Jordan Levin

Miami’s Cannonball launches effort to improve discourse over art and artists

In many ways, Miami’s art scene is thriving — it has artists, galleries, major art fairs, a new museum, top art collectors and collections, art walks that draw hundreds of people.

But for all those exciting elements, many in the artistic community say the city still lacks an ephemeral but crucial piece needed to take Miami to the next level as a cultural center — an educated, smart and globally connected discussion about what’s happening and what matters in the visual arts.

“If you have art without discourse it’s like making work in a vacuum,” says artist Leyden Rodriguez, one of the founders and directors of the artist-run exhibition space Dimensions Variable. “It’s like leaving it in your studio and saying, ‘Why doesn’t anybody know what I do?’ You have this entire system of display and production revolving around contemplation. Art is by its nature discursive.”

Now Cannonball, a small, innovative arts center in downtown Miami, is launching a program organizers hope will fill in that space. It’s called R.A.D. (Research, Art, Dialogue), a high-level alternative school in cutting-edge artistic concepts to be taught by well-known artists, writers, curators and thinkers from around the world. Though aimed at artists, graduate students, curators and other arts professionals, R.A.D. will be open to anyone who would like to join.

The program starts with three short intensive seminars this fall, then expands to a slate of longer courses in the spring. Enrollment (which ends Monday) is limited to 10 full-time and 10 auditing students who take just a single class. The costs are modest — $50 for a seminar or to audit a class, $250 for a semester; organizers hope to soon make the school free of charge.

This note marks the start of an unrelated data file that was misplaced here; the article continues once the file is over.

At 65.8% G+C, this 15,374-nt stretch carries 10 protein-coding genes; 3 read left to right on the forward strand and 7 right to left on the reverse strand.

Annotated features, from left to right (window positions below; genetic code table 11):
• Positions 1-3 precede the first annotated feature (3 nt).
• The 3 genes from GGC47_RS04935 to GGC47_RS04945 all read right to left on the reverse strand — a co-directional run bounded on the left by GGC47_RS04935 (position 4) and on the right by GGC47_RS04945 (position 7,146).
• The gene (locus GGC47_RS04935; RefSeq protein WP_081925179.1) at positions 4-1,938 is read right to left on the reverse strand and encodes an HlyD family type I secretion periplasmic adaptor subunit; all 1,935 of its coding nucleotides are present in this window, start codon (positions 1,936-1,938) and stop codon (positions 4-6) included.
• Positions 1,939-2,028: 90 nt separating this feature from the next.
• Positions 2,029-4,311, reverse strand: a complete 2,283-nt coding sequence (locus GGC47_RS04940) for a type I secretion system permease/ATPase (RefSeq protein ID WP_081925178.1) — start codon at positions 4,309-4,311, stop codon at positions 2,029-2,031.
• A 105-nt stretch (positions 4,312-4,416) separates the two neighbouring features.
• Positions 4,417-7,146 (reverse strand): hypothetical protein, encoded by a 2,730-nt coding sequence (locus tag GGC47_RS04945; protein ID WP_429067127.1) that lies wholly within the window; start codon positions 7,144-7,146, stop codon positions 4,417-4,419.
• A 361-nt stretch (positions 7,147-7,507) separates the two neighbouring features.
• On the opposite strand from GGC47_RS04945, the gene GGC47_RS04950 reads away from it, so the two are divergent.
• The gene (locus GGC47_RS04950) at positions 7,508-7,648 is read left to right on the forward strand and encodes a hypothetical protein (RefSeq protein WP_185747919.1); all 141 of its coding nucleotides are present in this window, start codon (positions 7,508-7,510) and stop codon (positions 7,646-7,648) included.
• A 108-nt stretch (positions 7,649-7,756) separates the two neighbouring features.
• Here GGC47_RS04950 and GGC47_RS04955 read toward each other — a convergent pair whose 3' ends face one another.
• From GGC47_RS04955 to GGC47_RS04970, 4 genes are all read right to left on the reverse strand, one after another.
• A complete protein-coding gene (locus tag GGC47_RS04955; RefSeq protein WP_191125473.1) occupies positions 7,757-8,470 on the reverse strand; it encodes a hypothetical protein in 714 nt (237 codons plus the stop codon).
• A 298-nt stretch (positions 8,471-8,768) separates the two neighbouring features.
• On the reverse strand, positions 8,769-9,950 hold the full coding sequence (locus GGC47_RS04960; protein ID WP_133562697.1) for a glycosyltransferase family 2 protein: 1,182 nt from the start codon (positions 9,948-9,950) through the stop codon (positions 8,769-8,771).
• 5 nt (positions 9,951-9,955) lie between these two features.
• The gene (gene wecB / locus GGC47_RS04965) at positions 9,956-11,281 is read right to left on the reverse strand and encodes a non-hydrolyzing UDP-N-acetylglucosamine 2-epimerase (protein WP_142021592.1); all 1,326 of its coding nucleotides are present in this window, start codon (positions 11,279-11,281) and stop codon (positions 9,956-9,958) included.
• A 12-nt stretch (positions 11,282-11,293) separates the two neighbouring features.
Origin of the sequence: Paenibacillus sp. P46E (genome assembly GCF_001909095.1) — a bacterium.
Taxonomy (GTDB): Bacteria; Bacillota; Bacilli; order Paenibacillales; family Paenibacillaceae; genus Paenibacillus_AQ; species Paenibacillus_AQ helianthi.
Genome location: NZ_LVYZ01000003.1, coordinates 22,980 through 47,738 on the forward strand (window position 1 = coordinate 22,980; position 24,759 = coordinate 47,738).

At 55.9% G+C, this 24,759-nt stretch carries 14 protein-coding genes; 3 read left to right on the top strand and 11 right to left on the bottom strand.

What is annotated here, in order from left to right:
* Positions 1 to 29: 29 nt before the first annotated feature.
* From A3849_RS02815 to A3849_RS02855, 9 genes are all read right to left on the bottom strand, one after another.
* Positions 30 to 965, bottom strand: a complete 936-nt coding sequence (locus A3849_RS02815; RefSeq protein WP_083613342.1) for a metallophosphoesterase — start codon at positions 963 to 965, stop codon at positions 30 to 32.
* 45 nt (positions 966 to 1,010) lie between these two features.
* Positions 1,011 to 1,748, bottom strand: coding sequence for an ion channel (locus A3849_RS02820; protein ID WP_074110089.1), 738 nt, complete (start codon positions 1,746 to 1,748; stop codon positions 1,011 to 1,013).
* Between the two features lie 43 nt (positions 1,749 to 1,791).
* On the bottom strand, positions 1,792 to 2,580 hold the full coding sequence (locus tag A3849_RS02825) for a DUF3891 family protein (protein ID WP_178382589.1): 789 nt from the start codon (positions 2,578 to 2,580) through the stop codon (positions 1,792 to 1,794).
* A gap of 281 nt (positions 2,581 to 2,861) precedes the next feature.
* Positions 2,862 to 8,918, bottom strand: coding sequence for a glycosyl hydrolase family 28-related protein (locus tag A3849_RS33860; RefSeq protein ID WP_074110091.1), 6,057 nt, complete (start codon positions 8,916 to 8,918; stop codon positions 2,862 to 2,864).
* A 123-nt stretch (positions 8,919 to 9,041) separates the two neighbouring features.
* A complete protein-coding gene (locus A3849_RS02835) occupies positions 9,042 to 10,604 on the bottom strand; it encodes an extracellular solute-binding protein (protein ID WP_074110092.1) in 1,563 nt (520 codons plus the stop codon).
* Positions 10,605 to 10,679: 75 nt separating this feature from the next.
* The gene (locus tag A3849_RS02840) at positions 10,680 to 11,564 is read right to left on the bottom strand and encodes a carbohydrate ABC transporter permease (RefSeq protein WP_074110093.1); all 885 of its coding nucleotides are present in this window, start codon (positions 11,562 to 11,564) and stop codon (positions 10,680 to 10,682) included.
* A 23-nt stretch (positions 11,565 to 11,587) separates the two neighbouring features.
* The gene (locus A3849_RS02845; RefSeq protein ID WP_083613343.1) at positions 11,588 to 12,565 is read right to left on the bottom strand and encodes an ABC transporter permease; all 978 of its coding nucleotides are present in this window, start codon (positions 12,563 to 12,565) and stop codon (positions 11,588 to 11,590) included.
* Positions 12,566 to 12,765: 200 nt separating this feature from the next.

Cannonball executive director Chris Cook says many in the arts community here share Rodriguez’s concern. “A lot of artists and arts professionals here complain about the lack of arts discourse,” Cook says. “There’s a certain amount of in-depth conversation and understanding that’s lacking.”

That deficiency has multiple consequences. Among them is a feeling among artists that they need to leave Miami for a cultural capital like New York, Berlin or even L.A. to stay current in an idea-driven art world. Not only is their ability to appeal to taste-making galleries, critics and collectors at stake, but an equally important sense that people care about and understand what they’re doing — that their art, and art in general, matters.

“You can retain artists here who are interested in a commercial career,” says Gean Moreno, a longtime Miami artist who will be running R.A.D. as Cannonball’s artistic director. “But there’s another kind of artist whose incentive isn’t market success — who make the art scene robust and push institutions to be cutting edge.”

Jesus Fuenmayor, director and curator of the CIFO Foundation, a downtown nonprofit organization focused on Latin American artists, says an effort like R.A.D. offers an important alternative to galleries, art fairs and other venues centered on selling themselves or their artists. “We need space to think, to be able to discuss … what are the most important cultural issues in this city,” says Fuenmayor, who is on R.A.D.’s advisory board. “Where what you’re saying is not just to promote or negate what someone is doing, but something that makes other people think.”

The program’s advisers range from Miami figures like Fuenmayor and Emily Mello, deputy director for education at PAMM; to people heading experimental arts programs in Mexico City, Cuba, Brazil and Berlin; to professors at the University of Miami and the School of the Art Institute of Chicago.

Part of the philosophy behind R.A.D., Cook and Moreno say, is to go beyond traditional lectures to find teachers who will stage projects, conversations or participatory experiences. In October, Jose Falconi, a writer, curator and researcher at Harvard University, will lead a discussion of art and ethics, including a controversial project for which an artist interviewed a professional assassin. In November, Austrian artist Rainer Ganahl will organize something he calls “ Strange Teaching,” a free form gathering and exploration of the city.

Cannonball’s leaders hope their school will deepen the interest and the energy already surrounding the art scene here.

“There’s a rumble in the city,” Moreno says. “Everyone wants this.”

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